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Jakarta Post

Sports federations keep athletes motivated through exhibition tournaments

  • Ramadani Saputra
    Ramadani Saputra

    The Jakarta Post

Jakarta   /   Wed, July 22, 2020   /   07:15 pm
Sports federations keep athletes motivated through exhibition tournaments Christopher Rungkat (left), Indonesian Tennis Association (Pelti) chief Rildo Ananda Anwar (center) and Rifqi Fitrianda during a simulation tournament held at the Gelora Bung Karno (GBK) sports complex in Senayan, Central Jakarta, on July 14. (The Jakarta Post/Courtesy of PB Pelti)

Two Indonesian sport associations have decided to boost their athletes fighting spirit through exhibition tournaments despite the country’s increasing number of COVID-19 cases.

The Indonesian Tennis Association (Pelti) and Indonesian Badminton Association (PBSI) have tailored the tournaments to be part of their preparations for future local and international events, including the Tokyo Olympics, which has been postponed to July to August next year due to the outbreak.

Pelti recently concluded a three-week tournament for its women’s squad, with all of its players competing in singles and doubles’ matches with a round-robin format.

The competing players were 2019 Southeast Asian (SEA) Games gold medalists Aldila Sutjiadi, Beatrice Gumulya and Jessy Rompies, as well as juniors Priska Madelyn Nugroho, Janice Tjen and Rifanty Dwi Kahfiany.

Aldila, who ranks 378th in the Women Tennis Association (WTA), won the singles category, defeating Jessy in a July 1 final. After the tournament, Aldila acknowledged that she was still unsure about competing in the near future because of the COVID-19 pandemic. She added that one tournament was scheduled to take place in Thailand in August, but she was hesitant about attending.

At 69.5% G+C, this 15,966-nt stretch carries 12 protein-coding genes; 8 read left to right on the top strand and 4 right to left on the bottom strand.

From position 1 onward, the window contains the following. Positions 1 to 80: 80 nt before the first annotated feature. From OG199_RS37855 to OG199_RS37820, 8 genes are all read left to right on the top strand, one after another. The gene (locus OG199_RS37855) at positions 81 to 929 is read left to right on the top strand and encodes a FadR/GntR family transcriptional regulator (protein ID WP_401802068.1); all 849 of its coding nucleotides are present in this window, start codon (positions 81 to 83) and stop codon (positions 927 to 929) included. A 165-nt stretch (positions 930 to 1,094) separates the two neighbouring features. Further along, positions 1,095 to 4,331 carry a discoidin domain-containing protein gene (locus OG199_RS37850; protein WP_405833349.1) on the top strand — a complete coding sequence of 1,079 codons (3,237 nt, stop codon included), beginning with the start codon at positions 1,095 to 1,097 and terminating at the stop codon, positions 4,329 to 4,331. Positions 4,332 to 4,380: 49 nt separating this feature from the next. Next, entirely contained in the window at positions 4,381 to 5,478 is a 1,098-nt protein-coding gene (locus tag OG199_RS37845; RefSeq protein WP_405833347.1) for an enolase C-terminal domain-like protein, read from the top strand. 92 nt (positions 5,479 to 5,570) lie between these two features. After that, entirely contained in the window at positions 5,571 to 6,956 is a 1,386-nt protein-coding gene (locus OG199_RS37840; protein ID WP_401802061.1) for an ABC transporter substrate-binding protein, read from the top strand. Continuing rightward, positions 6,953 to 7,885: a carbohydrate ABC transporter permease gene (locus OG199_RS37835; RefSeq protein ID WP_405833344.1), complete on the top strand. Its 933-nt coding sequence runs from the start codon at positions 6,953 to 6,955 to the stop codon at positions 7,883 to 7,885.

Australian Open junior girls doubles champion Priska was grateful for the tournament, saying that the three-week event had allowed her to practice her skills with the racket. 

“It feels great to be back playing matches and feeling that exciting atmosphere again,” Priska wrote on her Instagram account after completing the three-week simulation tournament.

Veteran player Christopher Rungkat claimed victory of the men’s singles category after defeating Rifqi Fitriadi 7-5, 6-4. The men’s doubles victory was secured by the Rifqi Triadi and M Gunawan pair.

All the men’s and women’s simulation tournaments were held at the Gelora Bung Karno (GBK) sports complex in Senayan, Central Jakarta. Though it was open to the public, the tournament did not attract many spectators to the arena.

Unlike Pelti, which decided to hold the tournament at the GBK’s tennis stadium, the PBSI organized a simulation tournament at its training camp in Cipayung, East Jakarta, which closed its doors to the public at the beginning of the pandemic in March.

The month-long tournament, sponsored by homegrown streaming services Mola TV, started in late June with the men’s doubles being the first category to be contested. As of the second week of July, the Mola TV PBSI Home tournament has featured games from three categories, namely men’s doubles, mixed doubles and men’s singles. The women’s doubles and women’s singles games will be held next week.

In the men’s doubles category, players were not paired up with their usual partners on the court but with new players, with veterans and juniors paired together for the first time. Fajar Alfian — who is usually paired with Muhammad Rian Ardianto — and his junior partner Yeremia Erich Yoche cane out as winners.

Meanwhile, 2020 All England champions Praveen Jordan and Melati Daeva Oktavianti were still too strong for their compatriots as they won the final against Akbar Bintang Cahyono and Winny Oktavina Kandauw.

Meanwhile, Anthony Sinisuka Ginting defeated Shesar Hiren Rustavito in the men’s singles final. 

PBSI secretary general Achmad Budiharto said the exhibition tournament was a chance for coaches to study their player’s current condition in terms of physical and technical readiness.

 “This could be an evaluation for them, so they can be ready for a real tournament,” he said as quoted by badmintonindonesia.org.

 “The players felt the benefits of this tournament. Many of them previously thought that a home tournament would be like a regular match amid their daily training, but they were quite surprised as we designed the competition to have the atmosphere of a real tournament.”

International badminton competitions are scheduled to start in early September with the Taiwan Open as the first major tournament to take place after the pandemic-induced hiatus.